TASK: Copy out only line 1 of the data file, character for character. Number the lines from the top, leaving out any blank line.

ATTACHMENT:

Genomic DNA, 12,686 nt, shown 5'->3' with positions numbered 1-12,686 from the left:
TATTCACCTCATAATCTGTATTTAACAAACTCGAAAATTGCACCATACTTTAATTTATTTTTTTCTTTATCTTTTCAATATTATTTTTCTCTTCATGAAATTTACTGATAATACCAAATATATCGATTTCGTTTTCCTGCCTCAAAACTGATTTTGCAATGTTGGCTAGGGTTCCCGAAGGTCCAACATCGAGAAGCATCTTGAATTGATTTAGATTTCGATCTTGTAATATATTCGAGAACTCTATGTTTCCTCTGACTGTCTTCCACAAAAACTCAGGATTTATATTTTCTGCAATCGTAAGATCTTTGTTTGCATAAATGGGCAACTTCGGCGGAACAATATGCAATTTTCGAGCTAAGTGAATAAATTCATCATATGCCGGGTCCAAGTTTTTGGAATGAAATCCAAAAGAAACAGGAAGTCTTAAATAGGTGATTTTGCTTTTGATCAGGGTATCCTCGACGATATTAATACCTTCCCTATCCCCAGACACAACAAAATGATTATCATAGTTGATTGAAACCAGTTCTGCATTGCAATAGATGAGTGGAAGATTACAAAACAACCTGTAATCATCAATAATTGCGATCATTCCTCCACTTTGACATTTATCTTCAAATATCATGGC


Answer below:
Genomic DNA, 12,686 nt, shown 5'->3' with positions numbered 1-12,686 from the left: